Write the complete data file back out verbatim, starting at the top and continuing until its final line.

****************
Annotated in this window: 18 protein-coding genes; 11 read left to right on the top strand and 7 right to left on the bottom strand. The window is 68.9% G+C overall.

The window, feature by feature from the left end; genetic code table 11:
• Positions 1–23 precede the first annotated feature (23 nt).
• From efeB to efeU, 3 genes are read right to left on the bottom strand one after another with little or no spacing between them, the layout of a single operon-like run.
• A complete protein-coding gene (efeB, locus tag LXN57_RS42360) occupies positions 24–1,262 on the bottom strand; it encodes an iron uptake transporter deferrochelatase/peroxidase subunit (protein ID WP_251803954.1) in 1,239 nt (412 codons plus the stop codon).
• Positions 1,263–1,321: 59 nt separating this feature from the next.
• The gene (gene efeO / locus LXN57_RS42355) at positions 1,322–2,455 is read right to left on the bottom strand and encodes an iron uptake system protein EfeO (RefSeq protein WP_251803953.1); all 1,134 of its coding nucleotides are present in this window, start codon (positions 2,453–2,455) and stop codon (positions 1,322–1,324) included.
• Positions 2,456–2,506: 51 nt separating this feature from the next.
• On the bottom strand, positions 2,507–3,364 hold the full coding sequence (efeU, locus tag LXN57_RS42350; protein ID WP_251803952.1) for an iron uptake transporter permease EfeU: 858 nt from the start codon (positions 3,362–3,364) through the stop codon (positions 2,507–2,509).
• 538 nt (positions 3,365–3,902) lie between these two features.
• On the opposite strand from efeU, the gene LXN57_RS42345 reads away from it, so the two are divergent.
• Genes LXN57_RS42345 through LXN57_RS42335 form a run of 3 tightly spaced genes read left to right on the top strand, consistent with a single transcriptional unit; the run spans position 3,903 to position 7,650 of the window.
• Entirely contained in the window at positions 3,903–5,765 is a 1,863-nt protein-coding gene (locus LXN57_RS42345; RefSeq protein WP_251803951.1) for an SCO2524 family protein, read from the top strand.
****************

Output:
Annotated in this window: 18 protein-coding genes; 11 read left to right on the top strand and 7 right to left on the bottom strand. The window is 68.9% G+C overall.

The window, feature by feature from the left end; genetic code table 11:
• Positions 1–23 precede the first annotated feature (23 nt).
• From efeB to efeU, 3 genes are read right to left on the bottom strand one after another with little or no spacing between them, the layout of a single operon-like run.
• A complete protein-coding gene (efeB, locus tag LXN57_RS42360) occupies positions 24–1,262 on the bottom strand; it encodes an iron uptake transporter deferrochelatase/peroxidase subunit (protein ID WP_251803954.1) in 1,239 nt (412 codons plus the stop codon).
• Positions 1,263–1,321: 59 nt separating this feature from the next.
• The gene (gene efeO / locus LXN57_RS42355) at positions 1,322–2,455 is read right to left on the bottom strand and encodes an iron uptake system protein EfeO (RefSeq protein WP_251803953.1); all 1,134 of its coding nucleotides are present in this window, start codon (positions 2,453–2,455) and stop codon (positions 1,322–1,324) included.
• Positions 2,456–2,506: 51 nt separating this feature from the next.
• On the bottom strand, positions 2,507–3,364 hold the full coding sequence (efeU, locus tag LXN57_RS42350; protein ID WP_251803952.1) for an iron uptake transporter permease EfeU: 858 nt from the start codon (positions 3,362–3,364) through the stop codon (positions 2,507–2,509).
• 538 nt (positions 3,365–3,902) lie between these two features.
• On the opposite strand from efeU, the gene LXN57_RS42345 reads away from it, so the two are divergent.
• Genes LXN57_RS42345 through LXN57_RS42335 form a run of 3 tightly spaced genes read left to right on the top strand, consistent with a single transcriptional unit; the run spans position 3,903 to position 7,650 of the window.
• Entirely contained in the window at positions 3,903–5,765 is a 1,863-nt protein-coding gene (locus LXN57_RS42345; RefSeq protein WP_251803951.1) for an SCO2524 family protein, read from the top strand.